LBQ organizing around the world is growing and the groups are nimble, resourceful and robust in their organizing strategies. Most LBQ groups (89%) have been founded in the last twenty years! Utilizing cultural change strategies, knowledge production and research as well as capacity-building, advocacy and movement building strategies, these groups have achieved incredible strides with few resources. Our report “Vibrant Yet Under-Resourced: The State of Lesbian, Bisexual, and Queer Movements” (published with Mama Cash) reminds us that grassroots LBQ groups are often underfunded or under-recognized, facing barriers that prohibit them from fulfilling their full potential.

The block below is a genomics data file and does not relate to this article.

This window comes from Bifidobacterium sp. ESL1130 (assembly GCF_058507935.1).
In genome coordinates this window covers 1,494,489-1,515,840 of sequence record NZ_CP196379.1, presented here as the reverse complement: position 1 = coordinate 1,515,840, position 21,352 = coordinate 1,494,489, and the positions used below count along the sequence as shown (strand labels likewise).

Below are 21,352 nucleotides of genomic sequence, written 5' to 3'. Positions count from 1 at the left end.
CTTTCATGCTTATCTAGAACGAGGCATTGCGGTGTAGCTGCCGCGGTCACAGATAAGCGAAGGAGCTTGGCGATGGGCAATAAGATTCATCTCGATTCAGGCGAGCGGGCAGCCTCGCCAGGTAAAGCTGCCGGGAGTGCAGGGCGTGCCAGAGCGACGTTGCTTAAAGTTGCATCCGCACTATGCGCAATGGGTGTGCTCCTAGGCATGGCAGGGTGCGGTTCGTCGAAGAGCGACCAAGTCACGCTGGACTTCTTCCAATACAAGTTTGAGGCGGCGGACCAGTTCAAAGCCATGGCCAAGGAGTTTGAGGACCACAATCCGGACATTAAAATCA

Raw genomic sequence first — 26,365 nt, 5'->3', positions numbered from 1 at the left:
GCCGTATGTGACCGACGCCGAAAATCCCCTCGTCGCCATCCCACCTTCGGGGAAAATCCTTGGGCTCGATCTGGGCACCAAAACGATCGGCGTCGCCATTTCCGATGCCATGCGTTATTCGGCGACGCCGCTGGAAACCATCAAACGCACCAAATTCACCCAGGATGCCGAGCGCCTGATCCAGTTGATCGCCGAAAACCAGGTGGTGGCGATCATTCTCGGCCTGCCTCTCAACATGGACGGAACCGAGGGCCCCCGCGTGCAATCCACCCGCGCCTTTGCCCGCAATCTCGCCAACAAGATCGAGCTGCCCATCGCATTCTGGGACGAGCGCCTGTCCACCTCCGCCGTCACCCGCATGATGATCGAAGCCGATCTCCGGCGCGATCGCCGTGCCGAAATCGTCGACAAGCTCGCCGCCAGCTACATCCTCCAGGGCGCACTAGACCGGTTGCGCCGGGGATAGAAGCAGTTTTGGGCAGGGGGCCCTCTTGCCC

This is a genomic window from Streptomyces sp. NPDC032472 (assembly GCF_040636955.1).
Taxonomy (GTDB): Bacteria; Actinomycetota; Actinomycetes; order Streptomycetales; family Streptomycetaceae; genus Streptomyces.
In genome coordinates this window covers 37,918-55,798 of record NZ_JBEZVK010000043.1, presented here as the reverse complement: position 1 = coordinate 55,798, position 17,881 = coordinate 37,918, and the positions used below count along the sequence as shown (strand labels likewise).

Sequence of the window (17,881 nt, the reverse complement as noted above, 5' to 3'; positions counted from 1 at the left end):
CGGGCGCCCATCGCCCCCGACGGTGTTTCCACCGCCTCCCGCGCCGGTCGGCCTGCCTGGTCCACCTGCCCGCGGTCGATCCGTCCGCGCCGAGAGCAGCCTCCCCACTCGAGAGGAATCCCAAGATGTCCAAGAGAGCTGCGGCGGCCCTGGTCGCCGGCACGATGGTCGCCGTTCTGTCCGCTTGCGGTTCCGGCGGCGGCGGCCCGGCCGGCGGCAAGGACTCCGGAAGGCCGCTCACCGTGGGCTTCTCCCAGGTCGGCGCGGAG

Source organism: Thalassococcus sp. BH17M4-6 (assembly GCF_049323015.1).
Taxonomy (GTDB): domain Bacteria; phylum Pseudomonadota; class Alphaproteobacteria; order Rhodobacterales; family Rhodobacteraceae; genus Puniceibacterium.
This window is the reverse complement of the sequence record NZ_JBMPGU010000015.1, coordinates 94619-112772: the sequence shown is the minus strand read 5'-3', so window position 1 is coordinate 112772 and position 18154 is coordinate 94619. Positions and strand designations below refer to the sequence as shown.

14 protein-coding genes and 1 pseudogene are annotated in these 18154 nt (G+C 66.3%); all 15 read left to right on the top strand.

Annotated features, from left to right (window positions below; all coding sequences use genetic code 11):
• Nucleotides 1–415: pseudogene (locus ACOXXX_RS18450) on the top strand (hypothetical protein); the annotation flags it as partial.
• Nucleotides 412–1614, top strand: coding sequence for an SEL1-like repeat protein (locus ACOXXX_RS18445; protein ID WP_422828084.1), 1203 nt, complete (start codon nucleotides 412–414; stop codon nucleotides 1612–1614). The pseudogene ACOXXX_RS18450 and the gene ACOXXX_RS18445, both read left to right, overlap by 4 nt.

The innovation of LBQ groups is also rooted in collaboration and partnership across geographies, across movements and at all levels from the hyper-local to the international stage. Grantees like Movimiento Lesbia (Peru) and Women in Front (Cameroon) invest in feminist leadership to increase visibility of LBQ leaders within different social justice movements, while also focusing on transforming LGBTQI movements as well. We-Change Jamaica (Jamaica) is claiming political space by increasing the participation of LBQ women in national and regional leadership and decision-making processes. LIFS Peru (Peru) is organizing at the national and international level to push for increased protections related to diverse families and for policy-making to ensure that LBQ women are seen as rights holders and political subjects.